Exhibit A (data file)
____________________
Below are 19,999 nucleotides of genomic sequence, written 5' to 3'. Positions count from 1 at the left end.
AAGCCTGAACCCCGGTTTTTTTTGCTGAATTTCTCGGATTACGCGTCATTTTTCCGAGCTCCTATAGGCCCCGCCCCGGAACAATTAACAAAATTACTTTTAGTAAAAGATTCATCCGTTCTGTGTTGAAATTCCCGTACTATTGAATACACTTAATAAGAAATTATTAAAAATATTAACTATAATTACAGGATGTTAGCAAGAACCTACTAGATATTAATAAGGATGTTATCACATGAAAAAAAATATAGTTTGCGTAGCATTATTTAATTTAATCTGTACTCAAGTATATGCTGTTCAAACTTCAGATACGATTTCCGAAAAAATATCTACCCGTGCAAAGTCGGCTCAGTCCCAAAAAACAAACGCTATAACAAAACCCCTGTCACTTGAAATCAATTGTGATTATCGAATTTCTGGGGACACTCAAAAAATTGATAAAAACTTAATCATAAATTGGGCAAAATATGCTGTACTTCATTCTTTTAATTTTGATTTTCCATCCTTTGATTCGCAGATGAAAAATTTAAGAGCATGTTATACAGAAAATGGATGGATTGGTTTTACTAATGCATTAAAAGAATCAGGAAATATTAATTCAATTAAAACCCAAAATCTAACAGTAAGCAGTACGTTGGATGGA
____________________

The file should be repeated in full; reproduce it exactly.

Below are 19,999 nucleotides of genomic sequence, written 5' to 3'. Positions count from 1 at the left end.
AAGCCTGAACCCCGGTTTTTTTTGCTGAATTTCTCGGATTACGCGTCATTTTTCCGAGCTCCTATAGGCCCCGCCCCGGAACAATTAACAAAATTACTTTTAGTAAAAGATTCATCCGTTCTGTGTTGAAATTCCCGTACTATTGAATACACTTAATAAGAAATTATTAAAAATATTAACTATAATTACAGGATGTTAGCAAGAACCTACTAGATATTAATAAGGATGTTATCACATGAAAAAAAATATAGTTTGCGTAGCATTATTTAATTTAATCTGTACTCAAGTATATGCTGTTCAAACTTCAGATACGATTTCCGAAAAAATATCTACCCGTGCAAAGTCGGCTCAGTCCCAAAAAACAAACGCTATAACAAAACCCCTGTCACTTGAAATCAATTGTGATTATCGAATTTCTGGGGACACTCAAAAAATTGATAAAAACTTAATCATAAATTGGGCAAAATATGCTGTACTTCATTCTTTTAATTTTGATTTTCCATCCTTTGATTCGCAGATGAAAAATTTAAGAGCATGTTATACAGAAAATGGATGGATTGGTTTTACTAATGCATTAAAAGAATCAGGAAATATTAATTCAATTAAAACCCAAAATCTAACAGTAAGCAGTACGTTGGATGGA